Readers may remember Emma Donoghue for her blockbuster novel
Room, about a happy little boy
growing up in horrifying conditions. Where Room
was darkness pierced with light, Donoghue’s latest is pretty much all light. The Lotterys Plus One, for young readers,
is about a big, boisterous, diverse family that starts with two sets of same
sex couples deciding to have children. The family grows to include seven kids,
and that “plus one” of the title turns out to be the addition that
tips the family over the edge.
Donoghue says she got the idea for the book at a dinner
party. “My hostess said to me, ‘How come there aren’t good books for
middle grade that feature kids with two mothers?’ You know, ‘Write me one,
Emma,’ she said. And then I thought, while I’m at it, let’s make it really big
— you know, go big or go home.”
If you love fantasy, and you haven’t read Eragon, what is even the matter with you? Strong female characters, intricate world building, amazing politics, cool magic, almost no romance(almost none at all), AND DRAGONS. THE COOLEST MOTHERFUCKING DRAGONS EVER! Pick it up, you cowards
would it mean that you were g a y, or a l e s b i a n, or whatever word you were supposed to call it, if you liked only one particular girl?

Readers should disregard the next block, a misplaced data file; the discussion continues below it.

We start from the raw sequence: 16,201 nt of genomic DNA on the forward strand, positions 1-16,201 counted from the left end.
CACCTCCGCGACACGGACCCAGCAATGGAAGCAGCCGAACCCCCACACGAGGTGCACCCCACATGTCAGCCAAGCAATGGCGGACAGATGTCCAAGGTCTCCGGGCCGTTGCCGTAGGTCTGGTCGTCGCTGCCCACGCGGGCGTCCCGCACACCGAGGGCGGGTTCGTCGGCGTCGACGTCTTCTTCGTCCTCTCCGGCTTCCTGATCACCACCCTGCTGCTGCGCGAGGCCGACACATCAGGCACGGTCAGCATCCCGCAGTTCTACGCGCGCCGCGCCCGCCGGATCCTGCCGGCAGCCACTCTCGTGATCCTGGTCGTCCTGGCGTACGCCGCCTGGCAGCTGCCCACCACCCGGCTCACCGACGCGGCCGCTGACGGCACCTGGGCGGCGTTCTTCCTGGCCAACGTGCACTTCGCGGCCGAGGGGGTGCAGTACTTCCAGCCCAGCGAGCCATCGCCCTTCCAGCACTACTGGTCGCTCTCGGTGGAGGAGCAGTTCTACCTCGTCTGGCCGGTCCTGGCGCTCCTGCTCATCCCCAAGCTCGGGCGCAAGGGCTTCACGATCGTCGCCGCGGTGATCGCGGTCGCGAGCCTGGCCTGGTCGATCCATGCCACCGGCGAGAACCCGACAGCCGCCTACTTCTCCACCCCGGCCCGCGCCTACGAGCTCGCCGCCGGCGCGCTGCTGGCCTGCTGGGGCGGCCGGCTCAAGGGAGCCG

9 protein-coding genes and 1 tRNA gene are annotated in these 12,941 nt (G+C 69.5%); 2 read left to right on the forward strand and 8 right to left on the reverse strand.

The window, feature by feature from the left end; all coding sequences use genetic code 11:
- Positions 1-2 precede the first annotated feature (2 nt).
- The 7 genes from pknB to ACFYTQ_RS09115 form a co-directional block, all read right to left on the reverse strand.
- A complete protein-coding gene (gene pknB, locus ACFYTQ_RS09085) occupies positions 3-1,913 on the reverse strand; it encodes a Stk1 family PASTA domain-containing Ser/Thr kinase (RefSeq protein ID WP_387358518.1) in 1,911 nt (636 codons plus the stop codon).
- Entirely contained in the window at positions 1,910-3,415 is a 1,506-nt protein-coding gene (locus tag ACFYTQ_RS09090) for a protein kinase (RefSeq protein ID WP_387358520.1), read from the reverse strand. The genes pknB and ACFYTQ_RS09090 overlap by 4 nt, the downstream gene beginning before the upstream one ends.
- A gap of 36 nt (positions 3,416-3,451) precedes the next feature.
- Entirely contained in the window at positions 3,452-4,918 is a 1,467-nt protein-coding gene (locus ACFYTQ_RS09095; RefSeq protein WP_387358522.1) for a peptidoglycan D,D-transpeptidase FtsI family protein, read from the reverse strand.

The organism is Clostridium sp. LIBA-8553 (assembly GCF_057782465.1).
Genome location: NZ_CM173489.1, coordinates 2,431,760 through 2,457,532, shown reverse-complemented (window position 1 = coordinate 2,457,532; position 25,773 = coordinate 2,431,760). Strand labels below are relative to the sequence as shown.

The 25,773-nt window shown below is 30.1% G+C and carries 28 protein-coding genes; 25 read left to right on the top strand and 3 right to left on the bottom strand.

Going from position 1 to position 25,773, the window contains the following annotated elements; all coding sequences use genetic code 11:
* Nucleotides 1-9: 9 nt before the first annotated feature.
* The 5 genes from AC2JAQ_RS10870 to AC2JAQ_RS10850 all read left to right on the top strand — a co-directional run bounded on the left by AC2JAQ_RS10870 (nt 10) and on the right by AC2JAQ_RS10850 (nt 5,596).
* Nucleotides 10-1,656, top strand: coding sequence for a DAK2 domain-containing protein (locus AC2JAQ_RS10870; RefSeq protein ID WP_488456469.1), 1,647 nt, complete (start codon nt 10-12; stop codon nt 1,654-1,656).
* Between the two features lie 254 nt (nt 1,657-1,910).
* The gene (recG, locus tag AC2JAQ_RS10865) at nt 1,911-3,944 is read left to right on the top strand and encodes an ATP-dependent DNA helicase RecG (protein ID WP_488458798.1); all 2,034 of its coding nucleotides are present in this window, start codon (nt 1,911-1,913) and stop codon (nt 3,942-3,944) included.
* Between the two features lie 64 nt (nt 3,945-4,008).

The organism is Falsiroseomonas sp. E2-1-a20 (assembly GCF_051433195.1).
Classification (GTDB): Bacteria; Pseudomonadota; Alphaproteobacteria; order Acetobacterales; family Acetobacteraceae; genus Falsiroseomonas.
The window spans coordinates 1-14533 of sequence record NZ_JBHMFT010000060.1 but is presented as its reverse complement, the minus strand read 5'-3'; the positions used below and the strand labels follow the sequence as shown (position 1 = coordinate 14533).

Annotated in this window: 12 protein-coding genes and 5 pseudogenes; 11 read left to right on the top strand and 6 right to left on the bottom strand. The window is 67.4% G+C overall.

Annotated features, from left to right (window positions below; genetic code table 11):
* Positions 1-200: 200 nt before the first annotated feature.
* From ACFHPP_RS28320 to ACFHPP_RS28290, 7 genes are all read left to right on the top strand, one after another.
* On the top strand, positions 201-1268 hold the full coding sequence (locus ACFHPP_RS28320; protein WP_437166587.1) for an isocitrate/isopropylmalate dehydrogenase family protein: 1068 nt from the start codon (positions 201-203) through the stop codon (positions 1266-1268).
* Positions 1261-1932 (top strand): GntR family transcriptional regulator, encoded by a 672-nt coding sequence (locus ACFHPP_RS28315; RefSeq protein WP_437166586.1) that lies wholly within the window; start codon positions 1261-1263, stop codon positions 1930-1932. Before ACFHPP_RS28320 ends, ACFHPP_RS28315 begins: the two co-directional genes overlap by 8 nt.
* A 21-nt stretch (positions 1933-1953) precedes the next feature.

Mattie, a star student and passionate reader, is delighted when her English teacher announces the eighth grade will be staging Romeo and Juliet. And she is even more excited when, after a series of events, she finds herself playing Romeo, opposite Gemma Braithwaite’s Juliet. Gemma, the new girl at school, is brilliant, pretty, outgoing—and, if all that wasn’t enough: British. As the cast prepares for opening night, Mattie finds herself growing increasingly attracted to Gemma and confused, since, just days before, she had found herself crushing on a boy named Elijah. Is it possible to have a crush on both boys AND girls? If that wasn’t enough to deal with, things backstage at the production are starting to rival any Shakespearean drama! In this sweet and funny look at the complicated nature of middle school romance, Mattie learns how to be the lead player in her own life.